Alabama records more than 40,000 coronavirus cases in July –

28July 2020

Nine people were apprehended throughout a protest in front of the Alabama Capitol on Tuesday, which for some was the second time they ‘d been arrested this month while attempting to accentuate expanding Medicaid in the state and to the need for racial reconciliation.

As members of Alabama Black Lives Matter and Alabama SaveOurSelves held a demonstration Tuesday, which was live-streamed on previous State Sen. Hank Sanders’ Facebook page, some began trying to spray paint the words “Excellent Difficulty,” a recommendation to the late Georgia Rep. John Lewis and his civil liberties work, and “Expand Medicaid” on the street in front of the Capitol and were apprehended.

Still, others started to try and spray paint onto the street and were likewise detained, as can be seen in the video.

Amongst those detained was Sanders, who could be seen in the video being handcuffed and filled into a Montgomery Police Department lorry, and his spouse, 75-year-old Faya Rose Toure, a lawyer, civil rights activist and previous local judge.

The groups had planned Tuesday’s demonstration to accentuate their push to expand Medicaid and to the arrest of five members after a demonstration there on July 16, in which members attempted to utilize yellow spray paint to paint the words “Black Lives Matter” and “Broaden Medicaid” on the street. The five turned themselves into authorities on July 20.

Montgomery Police Department public information officer Capt. Saba Coleman in a news release Tuesday night said that those apprehended had actually not yet been charged. Montgomery Cops declined to identify those individuals who were apprehended.

“On Tuesday, July 28, 2020, at about 12 midday, MPD reacted to the area of the Capitol in recommendation to protesters painting the street in front of the Capitol steps. Upon arrival, MPD saw the protesters painting the street. At which time, MPD notified the City of Montgomery’s Traffic Engineering Department regarding the painting of the street,” Coleman said in the declaration. “The paint was deemed noncompliant due to the fact that organizers stopped working to demand and obtain proper allowing and prior approval, which resulted in a team being dispatched to the area. Protesters associated with the offense were consequently apprehended; however, they were released with charges pending. There’s no additional details offered for release.”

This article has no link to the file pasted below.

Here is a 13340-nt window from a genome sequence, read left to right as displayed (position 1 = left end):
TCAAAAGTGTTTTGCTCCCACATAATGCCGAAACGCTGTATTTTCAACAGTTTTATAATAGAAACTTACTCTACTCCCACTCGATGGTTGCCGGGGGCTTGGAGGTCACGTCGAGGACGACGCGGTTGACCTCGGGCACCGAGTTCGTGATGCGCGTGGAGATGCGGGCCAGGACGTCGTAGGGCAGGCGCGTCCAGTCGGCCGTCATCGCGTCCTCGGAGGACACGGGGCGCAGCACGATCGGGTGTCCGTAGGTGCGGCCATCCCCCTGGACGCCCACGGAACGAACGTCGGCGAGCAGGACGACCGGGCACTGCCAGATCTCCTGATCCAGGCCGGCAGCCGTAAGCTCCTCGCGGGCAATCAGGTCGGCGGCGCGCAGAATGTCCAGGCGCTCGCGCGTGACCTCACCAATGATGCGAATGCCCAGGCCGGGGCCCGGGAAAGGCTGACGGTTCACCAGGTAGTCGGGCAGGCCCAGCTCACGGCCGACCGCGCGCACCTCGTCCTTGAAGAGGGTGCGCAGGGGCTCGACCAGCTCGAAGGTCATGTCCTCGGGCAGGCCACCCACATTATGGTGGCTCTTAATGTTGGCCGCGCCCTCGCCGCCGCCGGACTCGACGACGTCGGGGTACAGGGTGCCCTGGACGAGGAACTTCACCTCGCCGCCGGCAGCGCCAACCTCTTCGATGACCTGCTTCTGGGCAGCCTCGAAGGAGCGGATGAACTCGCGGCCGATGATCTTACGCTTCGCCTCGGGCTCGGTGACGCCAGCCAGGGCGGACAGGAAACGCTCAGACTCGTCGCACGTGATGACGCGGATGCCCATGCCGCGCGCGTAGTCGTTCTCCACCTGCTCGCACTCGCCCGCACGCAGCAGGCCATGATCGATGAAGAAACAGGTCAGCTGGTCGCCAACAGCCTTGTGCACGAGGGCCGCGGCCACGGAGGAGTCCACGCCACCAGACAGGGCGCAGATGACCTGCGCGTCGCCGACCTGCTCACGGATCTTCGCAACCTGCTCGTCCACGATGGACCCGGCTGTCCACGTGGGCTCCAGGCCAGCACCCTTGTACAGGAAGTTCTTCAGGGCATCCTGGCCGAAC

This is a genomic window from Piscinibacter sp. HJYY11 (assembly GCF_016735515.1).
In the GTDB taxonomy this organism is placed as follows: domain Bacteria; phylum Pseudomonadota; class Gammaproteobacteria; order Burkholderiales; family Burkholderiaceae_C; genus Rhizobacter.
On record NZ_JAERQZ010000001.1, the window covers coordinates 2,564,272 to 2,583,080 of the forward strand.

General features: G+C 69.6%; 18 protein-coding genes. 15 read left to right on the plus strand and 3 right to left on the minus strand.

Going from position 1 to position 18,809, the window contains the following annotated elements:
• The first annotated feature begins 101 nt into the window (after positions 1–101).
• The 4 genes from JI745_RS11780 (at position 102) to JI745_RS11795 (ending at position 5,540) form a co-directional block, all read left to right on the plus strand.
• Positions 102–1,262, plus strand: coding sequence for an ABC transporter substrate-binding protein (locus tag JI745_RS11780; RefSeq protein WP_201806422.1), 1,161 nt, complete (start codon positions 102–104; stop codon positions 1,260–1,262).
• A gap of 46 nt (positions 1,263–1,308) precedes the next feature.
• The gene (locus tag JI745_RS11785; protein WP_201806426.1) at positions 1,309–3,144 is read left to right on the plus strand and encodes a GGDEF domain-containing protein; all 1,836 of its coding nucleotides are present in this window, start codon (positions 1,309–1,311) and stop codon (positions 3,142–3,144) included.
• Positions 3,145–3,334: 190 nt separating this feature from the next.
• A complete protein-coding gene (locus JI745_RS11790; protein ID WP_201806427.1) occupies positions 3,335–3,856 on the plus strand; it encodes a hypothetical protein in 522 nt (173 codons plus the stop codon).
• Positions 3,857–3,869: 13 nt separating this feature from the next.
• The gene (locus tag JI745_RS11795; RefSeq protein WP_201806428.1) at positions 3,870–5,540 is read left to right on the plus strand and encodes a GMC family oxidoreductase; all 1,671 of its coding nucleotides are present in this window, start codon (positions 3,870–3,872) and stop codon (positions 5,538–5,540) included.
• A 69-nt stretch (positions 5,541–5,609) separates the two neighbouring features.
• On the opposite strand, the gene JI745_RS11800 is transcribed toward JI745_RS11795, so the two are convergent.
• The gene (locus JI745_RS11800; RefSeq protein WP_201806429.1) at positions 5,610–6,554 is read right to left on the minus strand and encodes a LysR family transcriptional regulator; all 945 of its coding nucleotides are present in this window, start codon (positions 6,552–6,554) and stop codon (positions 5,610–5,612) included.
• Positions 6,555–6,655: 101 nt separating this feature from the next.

Civil Service Statement Faya Toure, Sanders’ spouse, lawyer, civil rights activist and former local judge, speaking to APR on Tuesday early morning before the demonstration said she planned to as soon as again work to bring attention to the requirement to expand Medicaid in Alabama in order to save thousands of lives a year and that she’s likewise dealt with the arrests previously in the month, of which she was one.

Sanders told APR on Monday that he was “mad as hell” over the arrests that included strip searches for the females however not for the males.

In an open letter to Montgomery Mayor Steven Reed, Toure composed of her experience being strip-searched at the police station.


“Some state I should have withstood, but I did not,” Toure begins the letter of, then explains the act of needing to strip for officers. “Within minutes the experience that altered my soul was over.”

In a declaration, ACLU of Alabama kept in mind that the current arrests came “just days after a funeral honoring Agent John Lewis was hung on the exact same actions.”

“Once again, we see Alabama police officers using the power of the federal government to unnecessarily seize and apprehend people who are exercising their constitutionally secured First Change right to assemble and protest,” stated Randall Marshall, executive director of ACLU of Alabama in a statement. “While the Constitution does not explicitly protect individuals from legal consequences when protesting crosses into civil disobedience, we paid tribute mere days ago to the life and tradition of Agent John Lewis, a male dedicated to serene civil disobedience.”

“His phrase ‘excellent trouble’ was called that specifically since objecting unjust laws implies breaking those laws. Nonetheless, we have seen time and again that modification does not take place without protesters who are willing to accept these repercussions in order to overthrow the status quo and those who uphold it,” Marshall continued. “We stand with these freedom fighters– in Montgomery, Hoover, and throughout the state of Alabama– who are continuing to fight for a more simply and equitable world where every social issue is not attended to with handcuffs.”


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